Bugiri, Buyende get  solar-piped water

Residents of Nabukalu Sub-county on January 28 fetching water from the Shs2b solar-piped water plant, which was constructed by National Water and Sewerage Corporation. PHOTO/RONALD SEEBE

Residents of Nabukalu Town Council and Nabukalu Sub-county in Bugiri District are all smiles after getting a solar-piped water supply plant.

Constructed in 2016 by the National Water and Sewerage Corporation, the Shs2b plant was commissioned in 2017 to increase accessibility to safe and clean water.
Ms Peruth Nampewo, a resident, said the project has also offered jobs through selling water. Each jerrycan of water costs Shs200.

“The solar-piped water supply has reduced the time and distance mothers take visiting water springs. I am optimistic that challenges of water shortage during dry spells have been solved,” she said.

Ms Rosemary Kinoto, a Village Health Team (VHT) official, said the system supplies water into the maternity ward at Nabukalu Health Centre III.

“Among all health centre IIIs in Bugiri District, only Nabukalu Health Centre III has piped water in its maternity ward; so, it is now healthy to deliver from there because of the availability of water, other than going to Bugiri District Referral Hospital where water and power are sometimes a problem,” she said.

Mr Murushidi Wazabwe, the Nabukalu Sub-county chairperson, said ‘there was no value for money’ since the plant cannot supply water to Nabukalu Trading Centre, which is now a town council.

“During the commissioning of the project, the contractors promised that the plant was meant to supply water beyond Nabukalu Health Centre III, but we have realised that its capacity cannot pump water into the entire town council,” Mr Wazabwe said.

He added: “My hands are tied, my powers are limited and I have nowhere to run to yet locals keep demanding for safe clean water. I reached out to district authorities and the contractors regarding the shortage of water supply in Nabukalu Town Council but all has been in vain.”

Ms Robinah Nabajja, the sub-county female district councillor, however, said the water plant is not well-managed.

“Monthly collections by the caretakers are not being put to use yet they constitute sub-county revenue. Every sub-county household pays Shs2,000 monthly, part of which is supposed to be used for repairs, which I think isn’t the case,” she said.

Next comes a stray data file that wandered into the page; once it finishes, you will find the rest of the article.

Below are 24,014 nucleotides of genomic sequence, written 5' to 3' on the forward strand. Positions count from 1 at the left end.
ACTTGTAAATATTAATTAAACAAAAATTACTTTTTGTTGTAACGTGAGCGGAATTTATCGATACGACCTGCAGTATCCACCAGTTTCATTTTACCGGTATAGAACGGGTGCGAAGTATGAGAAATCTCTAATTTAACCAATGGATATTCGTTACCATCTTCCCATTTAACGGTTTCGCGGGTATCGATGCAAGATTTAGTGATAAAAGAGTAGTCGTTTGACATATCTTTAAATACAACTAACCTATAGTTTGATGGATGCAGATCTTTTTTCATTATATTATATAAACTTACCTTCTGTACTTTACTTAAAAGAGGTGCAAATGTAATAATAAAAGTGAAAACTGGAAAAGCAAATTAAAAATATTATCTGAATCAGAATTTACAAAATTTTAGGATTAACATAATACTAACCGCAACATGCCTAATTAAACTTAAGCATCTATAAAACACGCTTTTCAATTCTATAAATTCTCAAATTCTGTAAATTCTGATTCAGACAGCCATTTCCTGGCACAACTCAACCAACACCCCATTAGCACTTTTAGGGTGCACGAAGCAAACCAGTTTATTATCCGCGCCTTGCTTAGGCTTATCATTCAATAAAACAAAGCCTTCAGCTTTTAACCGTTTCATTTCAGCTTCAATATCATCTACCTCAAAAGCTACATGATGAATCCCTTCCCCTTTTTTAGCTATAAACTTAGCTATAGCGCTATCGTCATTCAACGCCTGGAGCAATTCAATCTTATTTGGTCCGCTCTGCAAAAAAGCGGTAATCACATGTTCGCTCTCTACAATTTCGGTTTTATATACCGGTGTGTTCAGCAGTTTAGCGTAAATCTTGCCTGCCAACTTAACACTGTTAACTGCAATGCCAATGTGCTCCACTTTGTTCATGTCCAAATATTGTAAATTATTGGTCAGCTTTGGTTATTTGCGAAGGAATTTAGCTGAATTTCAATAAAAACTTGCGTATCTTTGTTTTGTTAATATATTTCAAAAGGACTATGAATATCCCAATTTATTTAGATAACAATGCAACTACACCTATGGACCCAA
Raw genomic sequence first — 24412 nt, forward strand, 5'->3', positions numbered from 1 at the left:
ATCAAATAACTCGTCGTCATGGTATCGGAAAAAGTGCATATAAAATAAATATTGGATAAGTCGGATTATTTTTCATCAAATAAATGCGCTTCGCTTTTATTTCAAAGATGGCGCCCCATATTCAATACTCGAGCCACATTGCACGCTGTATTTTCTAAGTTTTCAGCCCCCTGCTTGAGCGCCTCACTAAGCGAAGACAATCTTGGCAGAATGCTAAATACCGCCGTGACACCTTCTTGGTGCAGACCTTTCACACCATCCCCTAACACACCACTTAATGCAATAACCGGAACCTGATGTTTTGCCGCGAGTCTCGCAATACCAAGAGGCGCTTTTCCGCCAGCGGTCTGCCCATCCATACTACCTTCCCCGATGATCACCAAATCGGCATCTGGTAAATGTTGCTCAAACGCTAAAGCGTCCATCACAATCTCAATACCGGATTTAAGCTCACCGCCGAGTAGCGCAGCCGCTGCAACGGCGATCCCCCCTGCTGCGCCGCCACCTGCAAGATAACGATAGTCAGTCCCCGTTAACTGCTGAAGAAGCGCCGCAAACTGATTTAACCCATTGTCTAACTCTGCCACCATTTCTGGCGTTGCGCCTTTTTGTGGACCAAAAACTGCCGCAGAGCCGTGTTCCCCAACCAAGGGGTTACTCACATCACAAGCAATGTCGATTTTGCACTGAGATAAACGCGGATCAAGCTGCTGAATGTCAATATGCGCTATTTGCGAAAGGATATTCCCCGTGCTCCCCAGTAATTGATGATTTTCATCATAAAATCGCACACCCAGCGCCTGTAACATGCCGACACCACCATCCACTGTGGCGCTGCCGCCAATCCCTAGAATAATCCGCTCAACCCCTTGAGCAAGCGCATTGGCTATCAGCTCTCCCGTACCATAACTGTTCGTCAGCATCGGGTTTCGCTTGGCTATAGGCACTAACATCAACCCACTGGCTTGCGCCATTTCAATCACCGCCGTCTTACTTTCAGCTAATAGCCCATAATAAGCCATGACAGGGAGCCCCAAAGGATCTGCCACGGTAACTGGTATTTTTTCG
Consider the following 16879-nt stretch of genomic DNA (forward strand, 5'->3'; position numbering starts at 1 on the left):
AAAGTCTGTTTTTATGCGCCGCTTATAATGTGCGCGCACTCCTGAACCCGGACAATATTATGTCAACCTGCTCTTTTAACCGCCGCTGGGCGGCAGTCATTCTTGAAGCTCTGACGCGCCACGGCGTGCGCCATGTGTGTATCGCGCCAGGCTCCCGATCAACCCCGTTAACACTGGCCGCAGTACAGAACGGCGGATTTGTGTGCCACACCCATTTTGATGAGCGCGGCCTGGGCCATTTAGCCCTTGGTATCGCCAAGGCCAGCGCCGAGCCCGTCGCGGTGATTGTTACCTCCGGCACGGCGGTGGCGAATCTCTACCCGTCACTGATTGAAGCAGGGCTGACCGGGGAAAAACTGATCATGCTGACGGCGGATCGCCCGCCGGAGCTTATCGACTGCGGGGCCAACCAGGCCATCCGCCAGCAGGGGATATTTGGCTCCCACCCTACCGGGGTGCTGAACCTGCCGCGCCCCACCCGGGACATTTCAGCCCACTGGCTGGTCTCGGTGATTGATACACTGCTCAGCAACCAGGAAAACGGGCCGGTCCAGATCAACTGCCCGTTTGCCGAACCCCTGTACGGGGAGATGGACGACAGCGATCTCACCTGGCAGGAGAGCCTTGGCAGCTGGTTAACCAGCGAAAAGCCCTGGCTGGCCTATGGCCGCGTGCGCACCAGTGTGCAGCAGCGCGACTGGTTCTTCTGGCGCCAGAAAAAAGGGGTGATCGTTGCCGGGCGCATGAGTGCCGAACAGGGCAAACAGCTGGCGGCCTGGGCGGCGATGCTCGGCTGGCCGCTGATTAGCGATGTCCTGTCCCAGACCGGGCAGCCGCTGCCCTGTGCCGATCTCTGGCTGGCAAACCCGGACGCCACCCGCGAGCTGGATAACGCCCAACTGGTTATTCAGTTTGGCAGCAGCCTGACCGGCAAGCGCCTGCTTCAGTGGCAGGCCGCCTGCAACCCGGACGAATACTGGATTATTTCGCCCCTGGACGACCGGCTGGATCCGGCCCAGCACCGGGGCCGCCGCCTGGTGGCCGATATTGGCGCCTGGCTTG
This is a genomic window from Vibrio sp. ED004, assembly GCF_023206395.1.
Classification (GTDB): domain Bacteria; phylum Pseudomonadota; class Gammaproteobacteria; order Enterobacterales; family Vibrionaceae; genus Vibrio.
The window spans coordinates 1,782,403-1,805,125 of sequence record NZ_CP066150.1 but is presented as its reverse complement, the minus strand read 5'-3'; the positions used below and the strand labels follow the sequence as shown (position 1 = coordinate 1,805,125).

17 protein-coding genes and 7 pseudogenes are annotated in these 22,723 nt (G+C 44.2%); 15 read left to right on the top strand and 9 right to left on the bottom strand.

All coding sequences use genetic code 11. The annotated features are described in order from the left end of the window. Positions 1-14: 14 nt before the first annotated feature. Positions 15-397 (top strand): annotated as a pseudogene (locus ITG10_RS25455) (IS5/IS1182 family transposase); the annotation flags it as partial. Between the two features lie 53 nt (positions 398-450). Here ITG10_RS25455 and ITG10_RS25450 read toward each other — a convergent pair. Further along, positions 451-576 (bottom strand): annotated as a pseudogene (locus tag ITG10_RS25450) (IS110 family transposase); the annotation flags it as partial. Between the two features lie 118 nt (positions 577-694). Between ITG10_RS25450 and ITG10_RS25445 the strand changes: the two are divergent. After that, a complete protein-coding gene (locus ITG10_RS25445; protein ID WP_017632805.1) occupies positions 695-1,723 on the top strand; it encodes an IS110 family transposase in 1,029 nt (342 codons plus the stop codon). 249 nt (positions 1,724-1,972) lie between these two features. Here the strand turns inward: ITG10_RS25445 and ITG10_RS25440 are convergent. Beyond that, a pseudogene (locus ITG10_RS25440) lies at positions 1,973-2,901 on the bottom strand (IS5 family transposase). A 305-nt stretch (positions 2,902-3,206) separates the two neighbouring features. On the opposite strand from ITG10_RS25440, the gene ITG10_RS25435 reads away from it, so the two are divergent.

Ms Fazira Namayinde, a resident, decried the Shs2,000 monthly charges and appealed for a reduction to Shs1,000.
The solar-piped water supply project  also enables proper animal grazing, especially during the dry spell.

In Buyende District
In Buyende District, plans are underway to improve access to clean water to at least 21,600 people, including 2,292 children with an aim of enhancing school attendance and performance, especially for girls, who drop out due to inadequate water, sanitation and hygiene services.

Under the project, 917 households in Buyende District, 459 in Kamuli and 910 in Nebbi are being trained and facilitated with Solvatten Water Purification Kits, courtesy of Plan International Uganda.

Mr Paul Bagula, the Plan International programme coordinator in Kamuli and Buyende districts, said the short-term project is to introduce to the communities to basic safe water and sanitation practices geared towards reduction of water-related diseases.

“As a child-centred organisation, we premised our intervention on the safety of children and injected Shs138m to introduce the new technology solar-powered Solvatten Water Purification kits with a call for increased investment on WASH activities,” Mr Bagula said.

Mr Anthony Olweny, the community development facilitator, said their goal is to create awareness, assist in cultivating the culture of hygiene of the kits, water sources and water containers.
 

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